1. @Liz-
      I wonder how common this experience is, and to what extent it has to do without having a central location, with the number of participants, with a new topic every week, and with other factors? To this point, I also wonder how this compares to the sense of community or network in other courses; I tend to prefer online communities and interaction, with F2F presence from time to time. However, I also know that I have attended online courses where I never feel a sense of community, or an “us” while other times it is a stronger shared sense.
      How does this compare to your own experiences?

  2. I experience that is mostly are blogs from the same bloggers that catch my attention duing the daily newsletter. So perhaps that is the way the social relations are build? During common interests?

    1. @Lone-
      In this way, it may seem that even though this is a course loosely connected around issues of education + technology / networked learning, perhaps these sorts of connections form in the same ways that any connections online form, namely different things work for different people?
      If this is the case, what may that mean for the sense of shared experience then?
      Just musing about this a bit . . .

  3. Jeffrey, you raise some very interesting and valid points about engagement in a MOOC. MOOCs do not provide the usual markers by which students can identify and connect to a course of study. I think that this is what disorients so many people.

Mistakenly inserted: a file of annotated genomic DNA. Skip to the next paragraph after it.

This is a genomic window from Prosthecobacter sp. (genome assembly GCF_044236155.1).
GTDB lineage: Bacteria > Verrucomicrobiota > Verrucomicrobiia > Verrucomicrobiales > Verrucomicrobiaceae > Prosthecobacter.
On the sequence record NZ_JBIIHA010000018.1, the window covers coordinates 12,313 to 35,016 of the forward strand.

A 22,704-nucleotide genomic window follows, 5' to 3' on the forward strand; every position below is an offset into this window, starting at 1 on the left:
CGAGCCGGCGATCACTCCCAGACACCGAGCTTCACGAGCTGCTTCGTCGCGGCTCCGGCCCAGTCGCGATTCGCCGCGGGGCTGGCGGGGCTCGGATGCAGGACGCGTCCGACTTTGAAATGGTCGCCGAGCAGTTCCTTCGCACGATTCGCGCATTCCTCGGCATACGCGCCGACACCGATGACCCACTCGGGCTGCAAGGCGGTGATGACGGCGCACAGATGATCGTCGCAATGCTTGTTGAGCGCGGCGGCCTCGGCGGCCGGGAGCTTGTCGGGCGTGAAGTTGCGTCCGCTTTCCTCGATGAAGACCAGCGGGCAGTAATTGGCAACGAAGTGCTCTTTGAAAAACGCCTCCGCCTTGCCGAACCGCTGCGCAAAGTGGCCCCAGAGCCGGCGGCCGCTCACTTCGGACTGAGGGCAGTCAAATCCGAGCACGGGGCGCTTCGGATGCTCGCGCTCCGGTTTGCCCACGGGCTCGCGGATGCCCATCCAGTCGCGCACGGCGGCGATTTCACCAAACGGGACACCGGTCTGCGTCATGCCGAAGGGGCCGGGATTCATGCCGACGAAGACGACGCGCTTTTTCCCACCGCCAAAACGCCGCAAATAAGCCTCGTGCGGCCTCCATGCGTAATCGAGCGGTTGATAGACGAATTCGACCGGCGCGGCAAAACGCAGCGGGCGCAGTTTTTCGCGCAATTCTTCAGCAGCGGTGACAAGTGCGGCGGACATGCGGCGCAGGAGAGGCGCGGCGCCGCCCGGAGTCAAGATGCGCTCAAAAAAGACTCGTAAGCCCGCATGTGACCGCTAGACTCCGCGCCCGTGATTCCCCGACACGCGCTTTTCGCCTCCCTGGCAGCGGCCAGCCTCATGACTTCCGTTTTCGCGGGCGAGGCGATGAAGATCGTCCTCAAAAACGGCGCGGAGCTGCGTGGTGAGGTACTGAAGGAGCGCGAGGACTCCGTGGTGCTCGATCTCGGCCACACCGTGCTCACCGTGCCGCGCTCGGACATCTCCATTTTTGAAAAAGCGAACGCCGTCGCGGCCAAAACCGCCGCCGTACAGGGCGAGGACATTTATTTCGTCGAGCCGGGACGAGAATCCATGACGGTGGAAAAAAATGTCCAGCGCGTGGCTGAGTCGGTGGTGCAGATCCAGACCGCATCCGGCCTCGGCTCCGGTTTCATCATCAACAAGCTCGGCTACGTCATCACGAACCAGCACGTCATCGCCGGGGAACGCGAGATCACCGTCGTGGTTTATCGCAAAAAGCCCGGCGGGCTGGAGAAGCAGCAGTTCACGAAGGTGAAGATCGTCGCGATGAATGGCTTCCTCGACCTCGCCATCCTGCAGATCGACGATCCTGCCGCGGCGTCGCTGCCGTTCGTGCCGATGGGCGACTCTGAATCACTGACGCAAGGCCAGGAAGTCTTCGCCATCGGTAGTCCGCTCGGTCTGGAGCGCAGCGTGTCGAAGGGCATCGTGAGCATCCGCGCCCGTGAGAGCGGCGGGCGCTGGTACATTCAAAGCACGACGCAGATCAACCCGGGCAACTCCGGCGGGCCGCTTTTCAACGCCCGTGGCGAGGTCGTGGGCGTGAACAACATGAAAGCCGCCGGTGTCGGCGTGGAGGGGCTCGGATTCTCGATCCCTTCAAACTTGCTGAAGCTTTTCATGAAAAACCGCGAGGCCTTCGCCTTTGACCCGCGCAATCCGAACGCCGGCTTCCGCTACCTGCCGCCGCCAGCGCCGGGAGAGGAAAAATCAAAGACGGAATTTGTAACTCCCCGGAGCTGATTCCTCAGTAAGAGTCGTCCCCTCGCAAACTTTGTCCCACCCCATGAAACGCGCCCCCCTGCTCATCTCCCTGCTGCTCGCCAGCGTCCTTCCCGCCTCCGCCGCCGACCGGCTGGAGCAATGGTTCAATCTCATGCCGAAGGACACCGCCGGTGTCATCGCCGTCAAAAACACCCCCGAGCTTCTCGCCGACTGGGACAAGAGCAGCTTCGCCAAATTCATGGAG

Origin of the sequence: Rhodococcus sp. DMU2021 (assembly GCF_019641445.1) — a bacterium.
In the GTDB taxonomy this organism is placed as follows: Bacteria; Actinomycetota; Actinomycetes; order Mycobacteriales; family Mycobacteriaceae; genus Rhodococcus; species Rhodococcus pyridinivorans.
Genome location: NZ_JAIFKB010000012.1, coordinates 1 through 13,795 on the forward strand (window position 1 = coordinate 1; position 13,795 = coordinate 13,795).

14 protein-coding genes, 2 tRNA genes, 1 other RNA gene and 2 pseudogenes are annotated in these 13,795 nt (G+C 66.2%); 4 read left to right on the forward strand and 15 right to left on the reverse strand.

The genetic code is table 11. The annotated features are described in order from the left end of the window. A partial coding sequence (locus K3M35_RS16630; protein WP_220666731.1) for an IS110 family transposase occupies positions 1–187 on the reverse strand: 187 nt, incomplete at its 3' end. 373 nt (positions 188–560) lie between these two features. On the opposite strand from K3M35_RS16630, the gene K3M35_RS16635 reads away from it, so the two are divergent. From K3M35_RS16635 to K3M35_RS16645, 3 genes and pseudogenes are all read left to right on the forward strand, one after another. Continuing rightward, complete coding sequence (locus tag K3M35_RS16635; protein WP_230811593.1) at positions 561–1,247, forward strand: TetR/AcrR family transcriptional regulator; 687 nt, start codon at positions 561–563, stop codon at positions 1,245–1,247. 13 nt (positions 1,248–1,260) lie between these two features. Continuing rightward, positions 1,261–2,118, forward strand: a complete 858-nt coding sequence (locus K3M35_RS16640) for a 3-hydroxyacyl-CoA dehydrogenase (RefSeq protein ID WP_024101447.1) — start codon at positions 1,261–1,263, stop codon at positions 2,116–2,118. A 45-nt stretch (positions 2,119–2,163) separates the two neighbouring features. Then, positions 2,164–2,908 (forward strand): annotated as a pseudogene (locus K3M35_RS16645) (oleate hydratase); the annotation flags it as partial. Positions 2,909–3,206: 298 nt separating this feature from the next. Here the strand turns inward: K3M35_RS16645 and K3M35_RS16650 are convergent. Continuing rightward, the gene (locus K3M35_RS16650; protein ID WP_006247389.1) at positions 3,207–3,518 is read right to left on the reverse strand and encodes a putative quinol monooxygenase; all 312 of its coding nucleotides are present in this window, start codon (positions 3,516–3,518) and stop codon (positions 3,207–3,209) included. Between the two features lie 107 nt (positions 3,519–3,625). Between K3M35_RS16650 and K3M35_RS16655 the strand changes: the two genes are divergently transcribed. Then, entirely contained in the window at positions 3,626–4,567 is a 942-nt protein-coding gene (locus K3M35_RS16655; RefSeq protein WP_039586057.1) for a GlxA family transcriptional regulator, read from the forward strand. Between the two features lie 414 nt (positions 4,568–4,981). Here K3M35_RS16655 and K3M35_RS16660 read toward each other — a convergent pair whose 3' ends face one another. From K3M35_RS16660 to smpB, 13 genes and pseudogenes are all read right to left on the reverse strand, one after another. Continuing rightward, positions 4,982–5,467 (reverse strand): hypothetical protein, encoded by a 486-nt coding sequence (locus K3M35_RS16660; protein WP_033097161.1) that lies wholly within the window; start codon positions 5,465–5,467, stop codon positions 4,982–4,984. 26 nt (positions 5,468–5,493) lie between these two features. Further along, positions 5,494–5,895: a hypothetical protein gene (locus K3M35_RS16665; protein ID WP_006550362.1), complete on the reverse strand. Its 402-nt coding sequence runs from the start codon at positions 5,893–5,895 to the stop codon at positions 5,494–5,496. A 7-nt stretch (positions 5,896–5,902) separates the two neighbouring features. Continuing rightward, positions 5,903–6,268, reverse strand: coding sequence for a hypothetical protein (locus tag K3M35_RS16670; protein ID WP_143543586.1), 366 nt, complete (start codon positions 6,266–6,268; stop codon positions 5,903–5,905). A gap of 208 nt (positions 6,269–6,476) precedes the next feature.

Change 11 is my fourth MOOC, and I have learned that I do best when I can anchor myself at one or two points in the MOOC and then view the rest of the MOOC from that vantage point. Usually, the presentations are an anchor, but I truly gain more value from latching on to someone’s blog (yours could be the blog for me in Change 11), but this mostly because I like blogs, or good blogs, anyway. Twitter seems to work better for others, but it just hasn’t grabbed me.

    However, this is one of the wonderful things about MOOCs: I don’t have to experience it the way a Twitterphile does. I experience more as a blogger. It seems more thoughtful and paced to me, and I like that. Twitter is too ephemeral, for my way of relating, but not for others. That’s nice.

    Of course, this means that I don’t get all of the MOOC. I miss much. So? I miss much of life; however, I understand that most really good students are troubled by the fact of not getting it all. That really bothers high academic achievers, such as myself and, I suspect, you. Well, if the MOOC is done right, then we aren’t going to get it all. No one does. Cool.

    1. @Keith-

      Goodness, I wish I could be as reasoned and clear in my posts (or Tweets) as you are here! Thank you for your kind comment. You summarized so nicely why and how we should try to deal with the double fire hydrant of information and content that comes at us with a MOOC in general, and #change11 in particular. You also said quite a bit about learning styles — there is not a single right (or wrong) way to learn online, and certainly not with the structural challenges in courses.

      Tell me, after you think about and engage yourself with reading and processing, (how) do you integrate this into research or practice?


  4. Thanks for asking how I integrate rhizomatic thinking into my research and practice. As for research, I am working on a rhizomatic/connectivist rhetoric. As for practice, I’ve decided to write a few posts about that in response to this question and a few others. Please allow me to refer you to my blog Communications & Society.